Tiger’s Valspar Championship Performance
The Valspar Championship took place between March 8 and March 11. Tiger finished second with a 9-under. His performance was breathtaking. Tiger shot a Round 1-71 at the Valspar Championship before settling down and dominating the course in Round 2.
Tiger’s Round 2 performance, a brilliant 68, put him in the running for the Valspar Championship Trophy. That’s also the round that caused many golf fans and golf analysts to take notice. Tiger followed up his Round 2-68 with an even more impressive Round 3-67.
The 2018 Valspar Championship took place over the Copperhead Course at Innisbrook Resort in Palm Harbor, Florida. Copperhead is a par 71 course. It’s also a 7,340 yard course. It’s tough for PGA pro golfers to hit par on any course in any round. Tiger shot a 2-under in Round 2. He shot a 3-under in Round 3. Based on his Round 2 and Round 3 performances, Tiger appeared set on taking home his first PGA Tour win since 2013. However, Woods could only muster a Round 4-70, a 1-under, on Sunday.
Did Tiger take a step back in his Round 4 performance? Not really. The winner, Paul Casey, shot a 65 Round 4 at the Valspar Championship. If Casey hadn’t shot the 65, there’s a good chance Tiger might have beaten Patrick Reed in a playoff.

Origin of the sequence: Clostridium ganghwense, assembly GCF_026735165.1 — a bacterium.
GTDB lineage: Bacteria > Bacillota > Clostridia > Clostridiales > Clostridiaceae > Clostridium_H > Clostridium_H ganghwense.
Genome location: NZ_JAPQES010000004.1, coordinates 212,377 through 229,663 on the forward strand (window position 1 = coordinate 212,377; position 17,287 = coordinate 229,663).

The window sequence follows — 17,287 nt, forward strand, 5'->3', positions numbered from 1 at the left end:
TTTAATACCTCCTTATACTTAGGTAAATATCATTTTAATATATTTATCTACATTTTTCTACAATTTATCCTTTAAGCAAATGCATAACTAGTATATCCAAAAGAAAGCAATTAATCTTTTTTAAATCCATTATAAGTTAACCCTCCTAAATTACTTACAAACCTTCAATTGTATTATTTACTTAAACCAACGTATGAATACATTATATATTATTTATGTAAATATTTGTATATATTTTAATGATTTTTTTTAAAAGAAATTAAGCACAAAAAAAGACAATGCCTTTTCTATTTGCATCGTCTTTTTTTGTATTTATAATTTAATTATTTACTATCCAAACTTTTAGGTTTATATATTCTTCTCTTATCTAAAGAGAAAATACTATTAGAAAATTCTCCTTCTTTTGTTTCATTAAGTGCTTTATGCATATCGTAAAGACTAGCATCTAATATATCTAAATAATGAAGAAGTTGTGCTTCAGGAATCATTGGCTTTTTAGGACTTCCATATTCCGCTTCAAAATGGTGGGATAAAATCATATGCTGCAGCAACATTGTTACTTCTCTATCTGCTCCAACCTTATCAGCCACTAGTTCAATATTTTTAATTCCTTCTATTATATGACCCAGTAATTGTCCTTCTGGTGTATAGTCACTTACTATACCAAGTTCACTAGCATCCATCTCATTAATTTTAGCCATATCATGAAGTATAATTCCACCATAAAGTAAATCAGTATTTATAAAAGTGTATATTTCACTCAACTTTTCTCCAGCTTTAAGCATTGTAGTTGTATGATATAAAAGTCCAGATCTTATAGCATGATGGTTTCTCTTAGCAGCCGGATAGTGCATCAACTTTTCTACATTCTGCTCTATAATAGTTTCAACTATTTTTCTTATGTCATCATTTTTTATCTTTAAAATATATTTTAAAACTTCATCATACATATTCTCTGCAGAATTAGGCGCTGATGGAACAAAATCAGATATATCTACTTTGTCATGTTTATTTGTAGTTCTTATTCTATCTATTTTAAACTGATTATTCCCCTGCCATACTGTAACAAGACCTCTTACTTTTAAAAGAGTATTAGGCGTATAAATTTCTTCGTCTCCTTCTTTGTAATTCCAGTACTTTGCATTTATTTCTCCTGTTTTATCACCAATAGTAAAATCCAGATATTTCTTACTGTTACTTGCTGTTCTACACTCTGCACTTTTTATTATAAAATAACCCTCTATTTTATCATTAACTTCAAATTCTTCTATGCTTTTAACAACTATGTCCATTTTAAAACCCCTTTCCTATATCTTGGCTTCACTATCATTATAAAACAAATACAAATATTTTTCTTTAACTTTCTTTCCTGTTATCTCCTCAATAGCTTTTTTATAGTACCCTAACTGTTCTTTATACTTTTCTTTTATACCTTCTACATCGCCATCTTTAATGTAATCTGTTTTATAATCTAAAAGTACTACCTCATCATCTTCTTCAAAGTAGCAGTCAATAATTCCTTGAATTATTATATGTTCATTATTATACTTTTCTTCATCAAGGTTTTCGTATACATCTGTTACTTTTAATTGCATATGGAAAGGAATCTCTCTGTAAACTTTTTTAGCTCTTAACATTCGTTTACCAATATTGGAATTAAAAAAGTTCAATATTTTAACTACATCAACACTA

Tiger’s Arnold Palmer Invitational Performance
Tiger’s performance in the Valspar Championship was encouraging. What was more encouraging is that Tiger followed up the great performance at the Valspar Championship the following week with an equally impressive performance in the Arnold Palmer Invitational.
Tiger finished at 10-under. That tied him for fifth place in the Arnold Palmer Invitational. The Arnold Palmer Invitational takes place at the Bay Hill Club and Lodge in Orlando, Florida. Woods knows the course well, which might explain how he shot under par in 3 of the 4 rounds. After Round 1, Tiger was at 4-under. He had shot a 68 on a par-72 course. After Round 2, Tiger remained at 4-under.